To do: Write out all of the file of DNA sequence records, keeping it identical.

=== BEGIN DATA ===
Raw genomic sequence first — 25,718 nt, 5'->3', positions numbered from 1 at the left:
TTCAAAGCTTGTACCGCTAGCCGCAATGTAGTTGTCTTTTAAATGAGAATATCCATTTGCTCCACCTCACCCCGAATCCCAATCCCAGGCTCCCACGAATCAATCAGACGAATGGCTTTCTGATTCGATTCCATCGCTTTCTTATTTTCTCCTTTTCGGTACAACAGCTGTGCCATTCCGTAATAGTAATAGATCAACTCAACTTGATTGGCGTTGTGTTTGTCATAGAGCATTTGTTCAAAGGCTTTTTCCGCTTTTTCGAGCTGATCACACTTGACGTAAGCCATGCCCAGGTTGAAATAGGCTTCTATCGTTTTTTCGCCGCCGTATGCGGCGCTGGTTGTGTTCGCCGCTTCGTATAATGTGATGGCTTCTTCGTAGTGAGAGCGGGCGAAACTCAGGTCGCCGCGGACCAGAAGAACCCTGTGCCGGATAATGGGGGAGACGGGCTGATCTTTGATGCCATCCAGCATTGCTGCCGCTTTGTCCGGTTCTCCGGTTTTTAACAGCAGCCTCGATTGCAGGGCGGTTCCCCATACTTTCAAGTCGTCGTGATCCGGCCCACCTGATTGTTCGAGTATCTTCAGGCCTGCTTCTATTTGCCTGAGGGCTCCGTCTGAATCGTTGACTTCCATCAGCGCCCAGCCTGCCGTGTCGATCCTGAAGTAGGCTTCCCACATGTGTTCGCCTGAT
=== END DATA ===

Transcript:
Raw genomic sequence first — 25,718 nt, 5'->3', positions numbered from 1 at the left:
TTCAAAGCTTGTACCGCTAGCCGCAATGTAGTTGTCTTTTAAATGAGAATATCCATTTGCTCCACCTCACCCCGAATCCCAATCCCAGGCTCCCACGAATCAATCAGACGAATGGCTTTCTGATTCGATTCCATCGCTTTCTTATTTTCTCCTTTTCGGTACAACAGCTGTGCCATTCCGTAATAGTAATAGATCAACTCAACTTGATTGGCGTTGTGTTTGTCATAGAGCATTTGTTCAAAGGCTTTTTCCGCTTTTTCGAGCTGATCACACTTGACGTAAGCCATGCCCAGGTTGAAATAGGCTTCTATCGTTTTTTCGCCGCCGTATGCGGCGCTGGTTGTGTTCGCCGCTTCGTATAATGTGATGGCTTCTTCGTAGTGAGAGCGGGCGAAACTCAGGTCGCCGCGGACCAGAAGAACCCTGTGCCGGATAATGGGGGAGACGGGCTGATCTTTGATGCCATCCAGCATTGCTGCCGCTTTGTCCGGTTCTCCGGTTTTTAACAGCAGCCTCGATTGCAGGGCGGTTCCCCATACTTTCAAGTCGTCGTGATCCGGCCCACCTGATTGTTCGAGTATCTTCAGGCCTGCTTCTATTTGCCTGAGGGCTCCGTCTGAATCGTTGACTTCCATCAGCGCCCAGCCTGCCGTGTCGATCCTGAAGTAGGCTTCCCACATGTGTTCGCCTGAT